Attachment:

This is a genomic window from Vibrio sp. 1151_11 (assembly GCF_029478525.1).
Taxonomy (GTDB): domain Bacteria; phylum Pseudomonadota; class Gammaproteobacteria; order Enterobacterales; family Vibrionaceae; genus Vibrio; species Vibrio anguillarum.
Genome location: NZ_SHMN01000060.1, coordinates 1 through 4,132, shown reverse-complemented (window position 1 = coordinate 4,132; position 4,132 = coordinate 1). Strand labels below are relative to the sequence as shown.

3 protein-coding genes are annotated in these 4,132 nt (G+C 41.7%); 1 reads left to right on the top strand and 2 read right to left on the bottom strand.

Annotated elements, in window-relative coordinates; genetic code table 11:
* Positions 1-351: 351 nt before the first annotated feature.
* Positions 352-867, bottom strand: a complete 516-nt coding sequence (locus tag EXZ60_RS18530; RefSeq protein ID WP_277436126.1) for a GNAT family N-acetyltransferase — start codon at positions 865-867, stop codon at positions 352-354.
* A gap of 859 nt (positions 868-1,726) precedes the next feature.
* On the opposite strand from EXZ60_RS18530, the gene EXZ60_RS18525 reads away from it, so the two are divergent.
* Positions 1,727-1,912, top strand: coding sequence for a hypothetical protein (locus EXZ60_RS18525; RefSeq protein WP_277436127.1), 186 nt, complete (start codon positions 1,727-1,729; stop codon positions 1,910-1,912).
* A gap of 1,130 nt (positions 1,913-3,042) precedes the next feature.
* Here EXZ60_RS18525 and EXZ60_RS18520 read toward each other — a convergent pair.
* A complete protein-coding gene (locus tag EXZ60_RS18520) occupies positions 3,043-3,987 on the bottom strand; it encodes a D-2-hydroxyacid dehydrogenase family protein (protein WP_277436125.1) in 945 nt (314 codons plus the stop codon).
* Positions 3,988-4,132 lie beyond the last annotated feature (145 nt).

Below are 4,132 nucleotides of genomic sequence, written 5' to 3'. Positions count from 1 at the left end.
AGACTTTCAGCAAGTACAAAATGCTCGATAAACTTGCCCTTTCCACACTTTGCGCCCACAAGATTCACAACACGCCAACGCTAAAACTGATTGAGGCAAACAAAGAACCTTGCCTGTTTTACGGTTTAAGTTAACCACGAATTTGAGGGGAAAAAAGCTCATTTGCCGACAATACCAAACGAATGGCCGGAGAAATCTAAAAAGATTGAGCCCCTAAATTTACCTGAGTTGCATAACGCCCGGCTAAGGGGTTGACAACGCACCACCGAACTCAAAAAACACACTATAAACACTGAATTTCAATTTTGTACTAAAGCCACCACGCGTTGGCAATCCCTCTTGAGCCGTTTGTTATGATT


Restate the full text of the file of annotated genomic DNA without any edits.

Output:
This is a genomic window from Vibrio sp. 1151_11 (assembly GCF_029478525.1).
Taxonomy (GTDB): domain Bacteria; phylum Pseudomonadota; class Gammaproteobacteria; order Enterobacterales; family Vibrionaceae; genus Vibrio; species Vibrio anguillarum.
Genome location: NZ_SHMN01000060.1, coordinates 1 through 4,132, shown reverse-complemented (window position 1 = coordinate 4,132; position 4,132 = coordinate 1). Strand labels below are relative to the sequence as shown.

3 protein-coding genes are annotated in these 4,132 nt (G+C 41.7%); 1 reads left to right on the top strand and 2 read right to left on the bottom strand.

Annotated elements, in window-relative coordinates; genetic code table 11:
* Positions 1-351: 351 nt before the first annotated feature.
* Positions 352-867, bottom strand: a complete 516-nt coding sequence (locus tag EXZ60_RS18530; RefSeq protein ID WP_277436126.1) for a GNAT family N-acetyltransferase — start codon at positions 865-867, stop codon at positions 352-354.
* A gap of 859 nt (positions 868-1,726) precedes the next feature.
* On the opposite strand from EXZ60_RS18530, the gene EXZ60_RS18525 reads away from it, so the two are divergent.
* Positions 1,727-1,912, top strand: coding sequence for a hypothetical protein (locus EXZ60_RS18525; RefSeq protein WP_277436127.1), 186 nt, complete (start codon positions 1,727-1,729; stop codon positions 1,910-1,912).
* A gap of 1,130 nt (positions 1,913-3,042) precedes the next feature.
* Here EXZ60_RS18525 and EXZ60_RS18520 read toward each other — a convergent pair.
* A complete protein-coding gene (locus tag EXZ60_RS18520) occupies positions 3,043-3,987 on the bottom strand; it encodes a D-2-hydroxyacid dehydrogenase family protein (protein WP_277436125.1) in 945 nt (314 codons plus the stop codon).
* Positions 3,988-4,132 lie beyond the last annotated feature (145 nt).

Below are 4,132 nucleotides of genomic sequence, written 5' to 3'. Positions count from 1 at the left end.
AGACTTTCAGCAAGTACAAAATGCTCGATAAACTTGCCCTTTCCACACTTTGCGCCCACAAGATTCACAACACGCCAACGCTAAAACTGATTGAGGCAAACAAAGAACCTTGCCTGTTTTACGGTTTAAGTTAACCACGAATTTGAGGGGAAAAAAGCTCATTTGCCGACAATACCAAACGAATGGCCGGAGAAATCTAAAAAGATTGAGCCCCTAAATTTACCTGAGTTGCATAACGCCCGGCTAAGGGGTTGACAACGCACCACCGAACTCAAAAAACACACTATAAACACTGAATTTCAATTTTGTACTAAAGCCACCACGCGTTGGCAATCCCTCTTGAGCCGTTTGTTATGATT